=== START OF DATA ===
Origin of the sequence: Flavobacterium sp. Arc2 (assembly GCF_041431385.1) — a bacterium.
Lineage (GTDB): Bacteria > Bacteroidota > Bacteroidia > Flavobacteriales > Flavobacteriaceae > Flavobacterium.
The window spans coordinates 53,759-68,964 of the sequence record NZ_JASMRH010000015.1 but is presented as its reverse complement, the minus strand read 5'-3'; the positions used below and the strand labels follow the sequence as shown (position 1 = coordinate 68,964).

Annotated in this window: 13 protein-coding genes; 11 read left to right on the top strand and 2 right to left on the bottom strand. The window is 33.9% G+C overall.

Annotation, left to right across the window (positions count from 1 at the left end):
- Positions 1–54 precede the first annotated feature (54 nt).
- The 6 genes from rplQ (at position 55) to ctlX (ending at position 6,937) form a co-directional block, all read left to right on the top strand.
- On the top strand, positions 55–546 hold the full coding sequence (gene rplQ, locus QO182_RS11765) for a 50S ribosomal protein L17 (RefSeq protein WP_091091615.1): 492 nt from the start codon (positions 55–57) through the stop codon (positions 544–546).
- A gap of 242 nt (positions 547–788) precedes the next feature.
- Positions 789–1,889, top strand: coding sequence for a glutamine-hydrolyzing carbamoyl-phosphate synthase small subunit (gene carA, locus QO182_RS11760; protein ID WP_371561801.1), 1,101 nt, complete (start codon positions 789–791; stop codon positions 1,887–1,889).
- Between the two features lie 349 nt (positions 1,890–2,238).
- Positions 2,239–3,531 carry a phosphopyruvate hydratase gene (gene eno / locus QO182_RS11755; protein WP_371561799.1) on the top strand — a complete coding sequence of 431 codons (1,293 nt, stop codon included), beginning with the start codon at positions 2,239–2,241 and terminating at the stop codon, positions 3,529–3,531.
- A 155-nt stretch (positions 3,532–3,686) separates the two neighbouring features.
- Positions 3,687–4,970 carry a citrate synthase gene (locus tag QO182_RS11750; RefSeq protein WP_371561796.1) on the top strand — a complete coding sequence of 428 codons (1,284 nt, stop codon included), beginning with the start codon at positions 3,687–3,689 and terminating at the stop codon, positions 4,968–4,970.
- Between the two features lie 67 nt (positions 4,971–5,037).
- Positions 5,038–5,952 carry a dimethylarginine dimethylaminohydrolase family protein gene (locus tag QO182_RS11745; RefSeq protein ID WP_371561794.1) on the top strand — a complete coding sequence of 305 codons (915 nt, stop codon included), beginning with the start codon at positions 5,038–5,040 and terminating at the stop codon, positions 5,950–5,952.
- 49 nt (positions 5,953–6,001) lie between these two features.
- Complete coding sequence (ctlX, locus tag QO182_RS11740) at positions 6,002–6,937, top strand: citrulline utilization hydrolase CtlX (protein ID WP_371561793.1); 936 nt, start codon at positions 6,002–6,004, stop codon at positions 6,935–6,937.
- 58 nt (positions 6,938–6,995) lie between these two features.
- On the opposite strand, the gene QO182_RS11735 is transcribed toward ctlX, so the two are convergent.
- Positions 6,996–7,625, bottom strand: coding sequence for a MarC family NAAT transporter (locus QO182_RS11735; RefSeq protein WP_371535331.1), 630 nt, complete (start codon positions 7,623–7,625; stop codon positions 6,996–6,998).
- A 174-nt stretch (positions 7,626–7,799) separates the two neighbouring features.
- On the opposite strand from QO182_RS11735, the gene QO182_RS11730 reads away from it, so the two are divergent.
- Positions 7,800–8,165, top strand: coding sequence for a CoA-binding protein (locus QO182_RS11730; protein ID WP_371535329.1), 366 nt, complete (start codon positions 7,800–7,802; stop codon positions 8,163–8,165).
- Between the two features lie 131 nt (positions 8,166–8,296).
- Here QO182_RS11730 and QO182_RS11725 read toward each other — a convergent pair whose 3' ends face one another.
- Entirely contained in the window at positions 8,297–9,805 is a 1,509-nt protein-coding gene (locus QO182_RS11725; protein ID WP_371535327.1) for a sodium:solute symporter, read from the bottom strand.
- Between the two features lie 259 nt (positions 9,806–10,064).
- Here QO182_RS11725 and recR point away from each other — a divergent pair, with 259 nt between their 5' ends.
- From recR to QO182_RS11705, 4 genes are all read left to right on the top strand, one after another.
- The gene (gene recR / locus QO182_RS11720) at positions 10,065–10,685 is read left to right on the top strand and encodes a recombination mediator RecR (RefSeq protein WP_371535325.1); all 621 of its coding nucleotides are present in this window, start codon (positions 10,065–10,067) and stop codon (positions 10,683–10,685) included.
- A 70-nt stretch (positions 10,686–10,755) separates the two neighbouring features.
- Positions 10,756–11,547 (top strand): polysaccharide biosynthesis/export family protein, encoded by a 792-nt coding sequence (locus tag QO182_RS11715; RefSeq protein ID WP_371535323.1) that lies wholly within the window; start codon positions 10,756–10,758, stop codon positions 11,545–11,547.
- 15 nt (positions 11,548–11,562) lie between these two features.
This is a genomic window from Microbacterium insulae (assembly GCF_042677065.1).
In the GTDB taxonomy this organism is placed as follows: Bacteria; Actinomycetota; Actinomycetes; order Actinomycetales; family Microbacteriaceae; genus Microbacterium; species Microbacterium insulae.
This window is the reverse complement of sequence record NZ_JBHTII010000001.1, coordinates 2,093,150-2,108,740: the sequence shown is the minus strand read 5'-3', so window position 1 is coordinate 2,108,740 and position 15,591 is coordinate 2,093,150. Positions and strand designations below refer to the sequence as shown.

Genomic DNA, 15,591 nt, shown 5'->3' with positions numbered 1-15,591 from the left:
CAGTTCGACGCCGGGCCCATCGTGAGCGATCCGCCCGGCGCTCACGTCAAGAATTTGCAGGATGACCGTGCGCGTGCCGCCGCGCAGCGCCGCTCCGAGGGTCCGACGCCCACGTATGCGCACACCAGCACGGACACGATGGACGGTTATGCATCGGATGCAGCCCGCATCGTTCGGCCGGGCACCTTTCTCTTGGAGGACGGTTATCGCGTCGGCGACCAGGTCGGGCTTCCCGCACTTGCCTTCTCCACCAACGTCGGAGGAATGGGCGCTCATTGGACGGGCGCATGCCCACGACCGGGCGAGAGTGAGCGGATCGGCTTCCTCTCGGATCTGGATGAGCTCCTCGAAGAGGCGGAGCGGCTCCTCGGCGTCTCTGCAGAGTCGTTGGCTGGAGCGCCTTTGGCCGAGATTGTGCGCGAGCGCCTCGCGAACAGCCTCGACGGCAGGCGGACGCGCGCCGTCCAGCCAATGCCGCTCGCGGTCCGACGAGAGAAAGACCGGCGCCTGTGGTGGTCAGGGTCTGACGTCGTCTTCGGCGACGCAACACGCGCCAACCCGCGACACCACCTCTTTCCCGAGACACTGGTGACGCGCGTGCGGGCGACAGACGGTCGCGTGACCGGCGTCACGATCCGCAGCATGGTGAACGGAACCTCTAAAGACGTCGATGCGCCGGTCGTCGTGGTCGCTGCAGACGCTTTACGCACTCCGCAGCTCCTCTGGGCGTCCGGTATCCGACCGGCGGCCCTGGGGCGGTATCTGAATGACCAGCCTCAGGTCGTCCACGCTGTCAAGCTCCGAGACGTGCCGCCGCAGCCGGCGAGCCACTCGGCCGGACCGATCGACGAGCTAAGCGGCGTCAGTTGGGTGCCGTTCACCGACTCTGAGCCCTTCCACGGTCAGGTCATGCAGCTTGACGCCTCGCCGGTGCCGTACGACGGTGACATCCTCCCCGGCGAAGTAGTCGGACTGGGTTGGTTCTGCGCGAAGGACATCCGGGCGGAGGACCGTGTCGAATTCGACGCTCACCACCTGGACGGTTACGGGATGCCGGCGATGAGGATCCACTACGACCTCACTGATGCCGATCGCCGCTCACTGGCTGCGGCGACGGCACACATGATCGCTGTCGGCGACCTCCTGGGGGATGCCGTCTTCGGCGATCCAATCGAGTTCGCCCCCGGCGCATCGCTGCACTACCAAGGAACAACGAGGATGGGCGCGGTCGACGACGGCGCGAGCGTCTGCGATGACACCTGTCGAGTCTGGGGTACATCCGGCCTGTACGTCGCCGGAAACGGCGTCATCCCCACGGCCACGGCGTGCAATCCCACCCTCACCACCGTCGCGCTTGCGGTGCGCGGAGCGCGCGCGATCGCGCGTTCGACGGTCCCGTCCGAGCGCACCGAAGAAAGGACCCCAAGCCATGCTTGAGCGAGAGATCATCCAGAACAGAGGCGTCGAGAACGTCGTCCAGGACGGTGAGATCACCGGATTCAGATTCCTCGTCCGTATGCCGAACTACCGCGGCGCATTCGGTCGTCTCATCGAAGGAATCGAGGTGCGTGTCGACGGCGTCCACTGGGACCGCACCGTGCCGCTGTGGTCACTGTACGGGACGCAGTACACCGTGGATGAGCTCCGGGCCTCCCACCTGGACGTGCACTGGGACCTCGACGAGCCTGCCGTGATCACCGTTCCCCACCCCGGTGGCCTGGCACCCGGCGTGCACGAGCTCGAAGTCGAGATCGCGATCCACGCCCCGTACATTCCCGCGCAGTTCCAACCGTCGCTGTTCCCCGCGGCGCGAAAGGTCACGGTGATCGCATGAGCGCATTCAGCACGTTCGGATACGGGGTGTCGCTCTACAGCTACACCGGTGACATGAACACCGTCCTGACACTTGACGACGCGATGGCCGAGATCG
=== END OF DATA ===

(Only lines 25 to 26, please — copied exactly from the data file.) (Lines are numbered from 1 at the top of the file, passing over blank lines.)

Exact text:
- Between the two features lie 131 nt (positions 8,166–8,296).
- Here QO182_RS11730 and QO182_RS11725 read toward each other — a convergent pair whose 3' ends face one another.